Bruce Bennett Short Bio

Bruce Bennett

Bruce Bennett has been the primary contributor to Mad About Movies since it began in 2003. He is an award winning film and theater critic who, since 2000, has been writing a weekly column in The Spectrum daily newspaper in southern Utah as well as serving as a contributing editor of “The Independent,” a monthly entertainment magazine. He is also the co-host of “Film Fanatics” a movie review show which earned a Telly in 2009. Bruce is also a featured contributor at: RottenTomatoes.com

His motto: "I see bad movies so you don't have to."

The Cleaner

Cedric may be “The Cleaner,” we’re still not entertained

Only two weekends into the new year and we already have a front runner for Worst Movie of the Year that will be hard to top.

Have film fans just been spoiled the last two months with a seasonal flurry of top-notch offerings? Welcome to January-the clearance rack of multiplex entertainment. One wonders how, with the ever escalating costs of making, marketing and distributing a movie, such a banal movie like Code Name: The Cleaner can get made-but it does underscore, once again, one of the mantras of your humble film critic: “I see bad movies so you don’t have to.” Cedric the Entertainer whose presumptuous moniker he has yet to prove, stars as Jake who when the movie begins wakes up in a hotel room next to a dead FBI agent, a briefcase containing $250,000 cash, a bleeding bump on his head and amnesia.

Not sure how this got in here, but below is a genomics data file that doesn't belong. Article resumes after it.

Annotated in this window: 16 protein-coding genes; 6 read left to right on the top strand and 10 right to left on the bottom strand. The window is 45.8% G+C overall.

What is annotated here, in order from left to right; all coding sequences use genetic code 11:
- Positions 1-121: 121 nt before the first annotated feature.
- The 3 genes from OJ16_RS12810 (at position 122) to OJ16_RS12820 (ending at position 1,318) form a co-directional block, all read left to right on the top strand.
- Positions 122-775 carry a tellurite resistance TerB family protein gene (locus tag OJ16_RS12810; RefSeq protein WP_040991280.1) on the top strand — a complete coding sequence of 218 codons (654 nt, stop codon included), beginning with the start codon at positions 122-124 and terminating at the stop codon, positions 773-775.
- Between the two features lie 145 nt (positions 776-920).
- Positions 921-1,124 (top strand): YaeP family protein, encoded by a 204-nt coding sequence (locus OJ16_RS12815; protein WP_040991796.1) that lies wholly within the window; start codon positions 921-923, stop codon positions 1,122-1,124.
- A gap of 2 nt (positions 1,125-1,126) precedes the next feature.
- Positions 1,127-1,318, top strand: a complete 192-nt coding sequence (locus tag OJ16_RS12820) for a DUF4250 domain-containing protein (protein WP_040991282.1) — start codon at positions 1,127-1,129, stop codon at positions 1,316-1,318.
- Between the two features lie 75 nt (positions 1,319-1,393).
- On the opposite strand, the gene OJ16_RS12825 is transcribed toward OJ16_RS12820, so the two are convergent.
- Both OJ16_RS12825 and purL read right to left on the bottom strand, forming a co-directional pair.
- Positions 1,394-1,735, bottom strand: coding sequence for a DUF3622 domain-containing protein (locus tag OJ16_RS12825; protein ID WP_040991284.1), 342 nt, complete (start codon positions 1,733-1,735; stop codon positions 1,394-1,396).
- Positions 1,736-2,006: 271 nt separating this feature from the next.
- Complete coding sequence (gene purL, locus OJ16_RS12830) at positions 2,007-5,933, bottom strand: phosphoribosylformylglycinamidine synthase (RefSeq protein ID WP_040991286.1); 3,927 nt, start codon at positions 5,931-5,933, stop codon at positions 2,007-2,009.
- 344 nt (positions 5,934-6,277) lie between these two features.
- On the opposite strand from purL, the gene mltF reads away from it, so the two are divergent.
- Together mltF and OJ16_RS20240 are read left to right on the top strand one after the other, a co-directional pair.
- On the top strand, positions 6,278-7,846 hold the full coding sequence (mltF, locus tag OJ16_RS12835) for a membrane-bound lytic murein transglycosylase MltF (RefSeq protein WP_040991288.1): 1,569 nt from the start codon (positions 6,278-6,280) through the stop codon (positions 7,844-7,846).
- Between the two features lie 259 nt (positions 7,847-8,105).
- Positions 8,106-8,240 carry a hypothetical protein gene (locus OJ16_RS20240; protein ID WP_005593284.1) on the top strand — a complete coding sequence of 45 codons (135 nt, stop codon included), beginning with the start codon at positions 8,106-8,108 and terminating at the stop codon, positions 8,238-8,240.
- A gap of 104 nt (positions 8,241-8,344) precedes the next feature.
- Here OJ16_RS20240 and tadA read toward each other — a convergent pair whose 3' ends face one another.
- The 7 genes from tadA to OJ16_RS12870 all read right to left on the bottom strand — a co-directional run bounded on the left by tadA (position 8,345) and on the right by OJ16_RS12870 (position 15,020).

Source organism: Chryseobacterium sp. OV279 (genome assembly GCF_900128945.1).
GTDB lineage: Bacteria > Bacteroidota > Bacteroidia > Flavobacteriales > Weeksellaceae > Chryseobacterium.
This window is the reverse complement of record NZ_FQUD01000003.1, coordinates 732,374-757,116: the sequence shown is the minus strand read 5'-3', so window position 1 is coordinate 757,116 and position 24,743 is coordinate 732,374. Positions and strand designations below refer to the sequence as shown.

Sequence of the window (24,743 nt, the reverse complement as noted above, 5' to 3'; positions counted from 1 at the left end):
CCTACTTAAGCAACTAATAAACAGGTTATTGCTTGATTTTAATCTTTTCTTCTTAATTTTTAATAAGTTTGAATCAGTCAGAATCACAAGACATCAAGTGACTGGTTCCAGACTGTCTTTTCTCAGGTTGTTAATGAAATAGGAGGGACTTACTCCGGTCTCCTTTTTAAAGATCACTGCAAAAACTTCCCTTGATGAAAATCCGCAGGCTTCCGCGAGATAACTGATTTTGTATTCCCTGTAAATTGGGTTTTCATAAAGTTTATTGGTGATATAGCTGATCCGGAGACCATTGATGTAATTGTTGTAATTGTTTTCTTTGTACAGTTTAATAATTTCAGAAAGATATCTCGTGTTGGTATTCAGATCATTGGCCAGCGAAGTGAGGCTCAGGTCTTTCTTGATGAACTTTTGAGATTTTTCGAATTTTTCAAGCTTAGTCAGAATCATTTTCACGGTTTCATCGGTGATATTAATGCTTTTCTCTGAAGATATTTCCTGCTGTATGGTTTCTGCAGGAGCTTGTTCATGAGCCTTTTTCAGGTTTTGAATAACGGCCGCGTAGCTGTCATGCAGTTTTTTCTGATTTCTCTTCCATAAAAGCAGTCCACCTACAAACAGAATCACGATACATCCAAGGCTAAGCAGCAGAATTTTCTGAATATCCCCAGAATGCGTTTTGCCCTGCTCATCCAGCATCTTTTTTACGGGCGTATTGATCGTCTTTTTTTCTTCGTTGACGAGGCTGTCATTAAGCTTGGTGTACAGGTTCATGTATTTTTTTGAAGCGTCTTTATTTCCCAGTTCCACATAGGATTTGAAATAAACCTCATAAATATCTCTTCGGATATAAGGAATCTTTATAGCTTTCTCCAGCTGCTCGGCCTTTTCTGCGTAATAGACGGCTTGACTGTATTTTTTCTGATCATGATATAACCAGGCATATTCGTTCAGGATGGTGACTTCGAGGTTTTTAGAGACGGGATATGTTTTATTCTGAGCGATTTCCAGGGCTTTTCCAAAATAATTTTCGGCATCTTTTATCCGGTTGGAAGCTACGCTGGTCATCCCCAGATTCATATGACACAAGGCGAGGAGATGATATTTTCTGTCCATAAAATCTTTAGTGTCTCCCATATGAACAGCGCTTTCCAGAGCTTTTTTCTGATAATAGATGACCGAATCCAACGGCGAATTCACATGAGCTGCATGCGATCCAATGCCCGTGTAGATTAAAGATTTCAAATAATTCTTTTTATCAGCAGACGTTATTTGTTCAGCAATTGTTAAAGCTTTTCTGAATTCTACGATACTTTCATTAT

Think “Bourne Identity for Boneheads” and you will get an idea of the plot. Jake tries to determine whether he really is a wealthy super agent married to a bodylicious, femme fatale (Former “Desperate Housewife” Nicolette Sheridan who looks great from her oft-denied face lift down) or a sloppy janitor who lives with tough, faithful girlfriend Gina (A must be desperate herself, worthy of better material Lucy Liu).

Slapstick and attempts at comedic mayhem ensue none of which is original, witty, or interesting. Any number of acting-challenged goofballs, say Martin Lawrence, or Seann William Scott could have been substituted in the lead role with no significantly improved results. Does the fact that the film’s best scene involves another actor, DeRay Davis as Jake’s custodial colleague, hint at Cedric’s generosity (He also produced) or reflect greater light on Cedric’s inability to carry a film?

Even the teenagers present at the screening I saw, to whom the movie is presumably targeted, were restless and noisy after only 10 minutes.

There must have been something in director Les Mayfield’s previous work (“Flubber” “Encino Man” “Blue Streak”) that Cedric really respected. More believably, he never saw those epic disasters.

Grade: D-
Rated PG-13 for sexual content and crude humor.

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